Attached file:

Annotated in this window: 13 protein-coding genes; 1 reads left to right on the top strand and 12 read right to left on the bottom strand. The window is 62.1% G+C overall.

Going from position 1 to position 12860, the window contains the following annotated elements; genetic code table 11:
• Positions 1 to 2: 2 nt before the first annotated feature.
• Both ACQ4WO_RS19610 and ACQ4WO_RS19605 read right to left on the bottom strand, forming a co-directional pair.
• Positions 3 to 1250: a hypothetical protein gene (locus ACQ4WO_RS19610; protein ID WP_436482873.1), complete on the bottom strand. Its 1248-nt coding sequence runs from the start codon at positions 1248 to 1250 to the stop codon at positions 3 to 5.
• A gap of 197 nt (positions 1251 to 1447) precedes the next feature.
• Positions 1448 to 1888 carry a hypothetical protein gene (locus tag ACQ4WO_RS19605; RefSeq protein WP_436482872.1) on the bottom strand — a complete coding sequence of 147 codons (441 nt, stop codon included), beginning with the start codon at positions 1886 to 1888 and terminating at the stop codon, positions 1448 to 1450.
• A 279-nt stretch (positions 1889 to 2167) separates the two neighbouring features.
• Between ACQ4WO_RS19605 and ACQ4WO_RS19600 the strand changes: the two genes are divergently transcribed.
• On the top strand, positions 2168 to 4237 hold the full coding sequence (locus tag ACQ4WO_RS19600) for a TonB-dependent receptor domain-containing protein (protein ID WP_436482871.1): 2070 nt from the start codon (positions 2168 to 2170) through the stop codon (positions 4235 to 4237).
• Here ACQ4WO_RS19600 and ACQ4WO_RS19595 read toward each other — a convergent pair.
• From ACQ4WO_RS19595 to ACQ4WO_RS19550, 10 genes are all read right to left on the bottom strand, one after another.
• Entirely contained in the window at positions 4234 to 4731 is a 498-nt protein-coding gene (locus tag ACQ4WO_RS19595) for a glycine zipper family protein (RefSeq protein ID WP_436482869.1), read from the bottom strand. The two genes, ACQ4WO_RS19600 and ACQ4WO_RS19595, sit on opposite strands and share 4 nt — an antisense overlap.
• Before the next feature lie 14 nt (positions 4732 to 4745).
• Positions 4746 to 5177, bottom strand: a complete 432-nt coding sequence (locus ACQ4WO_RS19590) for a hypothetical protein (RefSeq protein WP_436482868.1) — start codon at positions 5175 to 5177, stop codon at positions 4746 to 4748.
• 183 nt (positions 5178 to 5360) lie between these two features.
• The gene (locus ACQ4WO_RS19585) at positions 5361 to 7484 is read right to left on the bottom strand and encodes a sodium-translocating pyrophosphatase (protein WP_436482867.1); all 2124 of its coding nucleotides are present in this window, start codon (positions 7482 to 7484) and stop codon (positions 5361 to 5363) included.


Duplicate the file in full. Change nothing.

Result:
Annotated in this window: 13 protein-coding genes; 1 reads left to right on the top strand and 12 read right to left on the bottom strand. The window is 62.1% G+C overall.

Going from position 1 to position 12860, the window contains the following annotated elements; genetic code table 11:
• Positions 1 to 2: 2 nt before the first annotated feature.
• Both ACQ4WO_RS19610 and ACQ4WO_RS19605 read right to left on the bottom strand, forming a co-directional pair.
• Positions 3 to 1250: a hypothetical protein gene (locus ACQ4WO_RS19610; protein ID WP_436482873.1), complete on the bottom strand. Its 1248-nt coding sequence runs from the start codon at positions 1248 to 1250 to the stop codon at positions 3 to 5.
• A gap of 197 nt (positions 1251 to 1447) precedes the next feature.
• Positions 1448 to 1888 carry a hypothetical protein gene (locus tag ACQ4WO_RS19605; RefSeq protein WP_436482872.1) on the bottom strand — a complete coding sequence of 147 codons (441 nt, stop codon included), beginning with the start codon at positions 1886 to 1888 and terminating at the stop codon, positions 1448 to 1450.
• A 279-nt stretch (positions 1889 to 2167) separates the two neighbouring features.
• Between ACQ4WO_RS19605 and ACQ4WO_RS19600 the strand changes: the two genes are divergently transcribed.
• On the top strand, positions 2168 to 4237 hold the full coding sequence (locus tag ACQ4WO_RS19600) for a TonB-dependent receptor domain-containing protein (protein ID WP_436482871.1): 2070 nt from the start codon (positions 2168 to 2170) through the stop codon (positions 4235 to 4237).
• Here ACQ4WO_RS19600 and ACQ4WO_RS19595 read toward each other — a convergent pair.
• From ACQ4WO_RS19595 to ACQ4WO_RS19550, 10 genes are all read right to left on the bottom strand, one after another.
• Entirely contained in the window at positions 4234 to 4731 is a 498-nt protein-coding gene (locus tag ACQ4WO_RS19595) for a glycine zipper family protein (RefSeq protein ID WP_436482869.1), read from the bottom strand. The two genes, ACQ4WO_RS19600 and ACQ4WO_RS19595, sit on opposite strands and share 4 nt — an antisense overlap.
• Before the next feature lie 14 nt (positions 4732 to 4745).
• Positions 4746 to 5177, bottom strand: a complete 432-nt coding sequence (locus ACQ4WO_RS19590) for a hypothetical protein (RefSeq protein WP_436482868.1) — start codon at positions 5175 to 5177, stop codon at positions 4746 to 4748.
• 183 nt (positions 5178 to 5360) lie between these two features.
• The gene (locus ACQ4WO_RS19585) at positions 5361 to 7484 is read right to left on the bottom strand and encodes a sodium-translocating pyrophosphatase (protein WP_436482867.1); all 2124 of its coding nucleotides are present in this window, start codon (positions 7482 to 7484) and stop codon (positions 5361 to 5363) included.